Jackson Hall tried to go against the grain, but in the end, it met a familiar restaurant fate.
The Miami food hall that focused on giving diners a host of healthy options — positioned in the Civica Center in the Jackson Health District — has closed after just six months in business. Its owners announced the decision on Instagram Tuesday, calling this “a deeply disappointing day.”
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Wynwood Yard founder Della Heiman and longtime South Florida restaurateur Ken Lyon envisioned Jackson Hall as a perfect fit for Miami’s medical district. With few dining options near Jackson Memorial Hospital, a captive audience that appreciated delicious, thoughtful meals seemed likely.
Miami didn’t show up for it.
“We were hemorrhaging financially the entire time we were open,” Heiman said. “We felt we were rolling a rock up a hill for six months.”
We have made the difficult decision to close Jackson Hall, as of today, October 2, 2018. While this is a deeply disappointing day, we remain fully committed to serving the greater Miami community through transformative programming, culinary, cultural and wellness experiences. We are profoundly grateful to the many supporters who believed in our vision for the community of the Health District. We would also like to express tremendous appreciation for the talented team who helped us create and launch this ambitious project, and who made its many wheels turn each day, creating and serving delicious food and welcoming guests with our special brand of gracious hospitality and genuine warmth. Jackson Hall was created with the goal of creating a community of nourishment and connectedness in the health district. The decision to close our doors has not been an easy one. As a grassroots small business competing with heavily subsidized food offerings in the area, we learned through experience that our business model is not viable given the context and timing. Our next steps as a company will refocus our energy on ramping up our Magic Season at The Wynwood Yard, and we hope that our community will continue to gather with and support us there. We are incredibly excited to launch our best season ever at @wynwoodyard and to continue expanding the catering and programming arms of our business. We also look forward to sharing new projects on the horizon, including @northbeachyard with the Miami community. There is always much to learn from failure, but it weighs heavily on us that the closing of our business affects the futures and livelihoods of our team. We came to this difficult decision as we did to the initial concept for Jackson Hall — with great care and concern, and thoughtful consideration of the best trajectory for our company and community. We extend our humble thanks to our entire Jackson Hall family. – Della Heiman & Ken Lyon . . . . #jacksonhall #jacksonhallmiami #eatingelevated #yardhospitality #jacksonhealth #jacksonhospital #foodhalls #miamifoodhall #foodhall #miamifood #miamifoodnews #miamieats #miamiinfo #miamifoodie #wynwoodyard #thewynwoodyard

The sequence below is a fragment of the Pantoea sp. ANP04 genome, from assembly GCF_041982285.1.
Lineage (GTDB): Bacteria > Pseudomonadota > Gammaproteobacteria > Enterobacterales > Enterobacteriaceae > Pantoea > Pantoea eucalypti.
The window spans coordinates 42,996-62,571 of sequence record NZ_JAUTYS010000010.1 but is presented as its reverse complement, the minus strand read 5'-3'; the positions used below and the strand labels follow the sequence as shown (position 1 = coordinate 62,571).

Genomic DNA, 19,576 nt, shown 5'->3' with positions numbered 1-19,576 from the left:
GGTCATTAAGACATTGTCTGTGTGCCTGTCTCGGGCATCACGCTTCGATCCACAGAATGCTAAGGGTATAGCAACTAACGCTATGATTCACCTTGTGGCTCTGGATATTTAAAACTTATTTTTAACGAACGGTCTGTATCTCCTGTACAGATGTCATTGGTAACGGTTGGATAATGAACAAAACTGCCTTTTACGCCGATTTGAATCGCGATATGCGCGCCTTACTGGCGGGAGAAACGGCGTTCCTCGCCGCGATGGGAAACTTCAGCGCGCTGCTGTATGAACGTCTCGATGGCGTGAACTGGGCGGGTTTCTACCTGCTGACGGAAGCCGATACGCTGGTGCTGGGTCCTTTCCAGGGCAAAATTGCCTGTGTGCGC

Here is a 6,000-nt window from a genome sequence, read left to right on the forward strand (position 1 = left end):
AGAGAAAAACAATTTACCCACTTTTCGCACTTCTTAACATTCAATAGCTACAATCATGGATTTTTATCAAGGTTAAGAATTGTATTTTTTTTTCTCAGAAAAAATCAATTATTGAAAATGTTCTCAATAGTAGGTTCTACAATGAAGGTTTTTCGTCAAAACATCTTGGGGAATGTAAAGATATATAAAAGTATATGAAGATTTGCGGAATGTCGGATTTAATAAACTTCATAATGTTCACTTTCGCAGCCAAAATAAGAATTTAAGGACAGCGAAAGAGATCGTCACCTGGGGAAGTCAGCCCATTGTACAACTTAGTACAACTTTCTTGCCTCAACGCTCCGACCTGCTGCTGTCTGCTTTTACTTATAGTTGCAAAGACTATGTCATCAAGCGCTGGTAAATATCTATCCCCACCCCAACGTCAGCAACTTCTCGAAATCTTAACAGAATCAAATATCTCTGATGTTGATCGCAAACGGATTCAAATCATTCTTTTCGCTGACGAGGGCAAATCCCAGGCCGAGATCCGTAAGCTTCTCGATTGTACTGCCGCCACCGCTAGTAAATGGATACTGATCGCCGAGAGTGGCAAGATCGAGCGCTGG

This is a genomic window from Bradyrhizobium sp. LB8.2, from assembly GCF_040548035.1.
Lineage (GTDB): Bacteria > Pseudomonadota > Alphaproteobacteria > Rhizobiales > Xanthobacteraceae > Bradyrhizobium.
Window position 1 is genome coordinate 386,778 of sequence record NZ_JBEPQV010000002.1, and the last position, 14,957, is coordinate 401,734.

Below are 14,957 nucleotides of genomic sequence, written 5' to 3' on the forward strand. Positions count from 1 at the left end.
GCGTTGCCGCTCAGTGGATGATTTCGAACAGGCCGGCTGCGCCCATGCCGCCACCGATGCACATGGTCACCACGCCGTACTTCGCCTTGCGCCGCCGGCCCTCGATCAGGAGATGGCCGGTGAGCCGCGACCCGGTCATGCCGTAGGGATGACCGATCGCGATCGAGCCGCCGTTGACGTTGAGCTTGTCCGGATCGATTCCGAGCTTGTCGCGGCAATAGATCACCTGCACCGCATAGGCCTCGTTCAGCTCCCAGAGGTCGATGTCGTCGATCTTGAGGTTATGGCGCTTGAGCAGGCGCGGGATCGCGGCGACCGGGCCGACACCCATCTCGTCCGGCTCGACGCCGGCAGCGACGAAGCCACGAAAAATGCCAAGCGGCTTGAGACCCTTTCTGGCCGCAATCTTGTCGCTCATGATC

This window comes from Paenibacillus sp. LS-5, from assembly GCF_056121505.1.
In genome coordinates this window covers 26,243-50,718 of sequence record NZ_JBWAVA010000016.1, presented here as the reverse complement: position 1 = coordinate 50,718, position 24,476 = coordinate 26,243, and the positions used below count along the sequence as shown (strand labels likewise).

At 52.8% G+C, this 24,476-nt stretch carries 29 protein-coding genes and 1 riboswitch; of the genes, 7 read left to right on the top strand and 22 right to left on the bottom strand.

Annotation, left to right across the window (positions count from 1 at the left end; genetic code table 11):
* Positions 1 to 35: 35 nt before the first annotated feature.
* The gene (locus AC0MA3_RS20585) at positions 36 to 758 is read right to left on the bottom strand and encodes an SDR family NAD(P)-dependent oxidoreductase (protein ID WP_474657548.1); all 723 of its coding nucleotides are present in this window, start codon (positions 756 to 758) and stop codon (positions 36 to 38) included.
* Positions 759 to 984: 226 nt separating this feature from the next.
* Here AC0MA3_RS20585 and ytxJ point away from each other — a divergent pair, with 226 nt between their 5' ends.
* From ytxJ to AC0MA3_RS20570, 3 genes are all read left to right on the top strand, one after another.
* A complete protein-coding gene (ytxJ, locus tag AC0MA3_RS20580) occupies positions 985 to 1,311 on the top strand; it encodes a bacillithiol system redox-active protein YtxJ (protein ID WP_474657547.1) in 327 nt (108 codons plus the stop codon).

A post shared by Jackson Hall (@jacksonhallmia) on Oct 2, 2018 at 12:33pm PDT
It opened in April with six vendors, including Della Bowls, a poke shop, deli, Mediterranean cuisine, even a bar that served smoothies and kombucha along with beer, wine and spirits. Jackson Hall had even planned a hydroponic farm on the third floor of the building to provide produce to the hall’s vendors.
“We had a thesis that people would be willing to pay a little bit more for food that was healthy, thoughtful, locally sourced, organic… and we weren’t seeing the amount of business that we needed,” Heiman said.
Jackson Hall’s closing is the latest challenge for Heiman, who learned this summer that the land where her Wynwood Yard was founded had been sold, along with the entire next block, encompassing O Cinema.
Heiman is planning to open another yard in North Beach with help from the city of Miami Beach. She said the lessons from Jackson Hall will stay with her for that venture, set to open late next year.
“We’re going to take everything we learned at the Wynwood Yard and take it to a higher level,” she said.